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Failure to Stop and Remain at the Scene of an Accident

Drivers in Maryland involved in an accident are required to return to and remain at the scene until they exchange information, even if there is only property damage.  If someone is injured, Maryland requires the driver to stop and render aid, and, if it appears to be necessary, arrange for the transportation of the person to a hospital so that they can receive medical treatment.

If you do not stop and remain at the scene, or if the officer is dissatisfied with the way you did it, you may be charged with Failure to Stop and Remain at the Scene of an Accident. I have represented many people charged with these offenses and I can usually either get the case dropped or otherwise reach a result that does not involve jail or the loss of your ability to drive. Call me at (301) 556-8709 right away for help with your specific case.

Could I go to jail for failure to stop after an accident in Maryland?

Failure to stop after an accident offenses in Maryland are generally jailable, and also carry fines, the amount of which vary depending on the charge, and the injuries or property damage resulting from the accident.

What penalties are there for failure to stop or remain at the scene after an accident?

It is normal to be charged with multiple offenses after an alleged hit and run incident, the least of which is a misdemeanor that carries up to two months in jail and a $500 fine, and the greatest of which is a felony punishable by up to 10 years in jail and a $10,000 fine. The maximum penalty changes based on whether there is no injury (2 months, $500, 8 points), an injury but not a serious injury ($1 year, $3000, 12 points), a serious injury (5 years, $5000, 12 points), or death (10 years, $10,000, 12 points). There is also the possibility of license suspension or revocation, which can occur due to point accumulation, or under separate rules applicable to hit and run accidents.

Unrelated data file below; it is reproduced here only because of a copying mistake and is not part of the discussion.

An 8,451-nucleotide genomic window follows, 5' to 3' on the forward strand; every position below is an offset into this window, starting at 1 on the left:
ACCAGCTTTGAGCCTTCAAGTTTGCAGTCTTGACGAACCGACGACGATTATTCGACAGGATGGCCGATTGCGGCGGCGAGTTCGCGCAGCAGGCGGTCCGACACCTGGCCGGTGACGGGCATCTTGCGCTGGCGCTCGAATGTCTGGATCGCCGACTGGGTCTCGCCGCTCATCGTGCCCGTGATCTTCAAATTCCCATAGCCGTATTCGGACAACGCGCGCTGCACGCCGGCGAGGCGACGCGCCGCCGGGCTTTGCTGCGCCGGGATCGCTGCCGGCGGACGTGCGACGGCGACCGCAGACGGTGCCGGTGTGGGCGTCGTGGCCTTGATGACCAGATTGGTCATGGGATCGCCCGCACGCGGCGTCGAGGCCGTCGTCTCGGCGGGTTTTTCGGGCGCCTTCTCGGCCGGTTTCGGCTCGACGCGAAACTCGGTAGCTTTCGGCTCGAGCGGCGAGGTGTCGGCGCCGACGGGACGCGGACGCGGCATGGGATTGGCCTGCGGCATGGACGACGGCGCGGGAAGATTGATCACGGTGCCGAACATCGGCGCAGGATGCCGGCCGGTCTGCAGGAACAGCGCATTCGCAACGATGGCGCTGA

What am I required to do after an accident in Maryland?

Return to and remain at the scene of the accident.  If you did not pull over immediately, or did not notice the accident at the time, return to the scene of the accident. Try to get as close as you safely can, as the police may charge you with failure to return to and remain at the scene of an accident because you are further away than they expect, or did not behave exactly as they expected, even if your behavior is lawful.

What am I required to do if someone is injured after an accident?

If anyone is injured or needs assistance, render reasonable aid, and call an ambulance if one is required.  Only reasonable aid is required.  You are not expected to perform roadside medical procedures yourself, or endanger yourself to aid the other person.

Who do I have to give information to after an accident?

When you give information, you are required to give it to anyone injured in the accident, and to a person attending any other vehicle or property damaged in the accident. It never hurts to give information to more people than required. If there is an officer present, give the officer your information, and allow them to give it to everyone else involved in the accident.

What do I do if no one is present to receive information?

If there is no one present to receive information, and there are no injuries, you can leave the information on the unattended vehicle or damaged property. If there was an injury, but no one is able to receive information, contact the police and give them the information.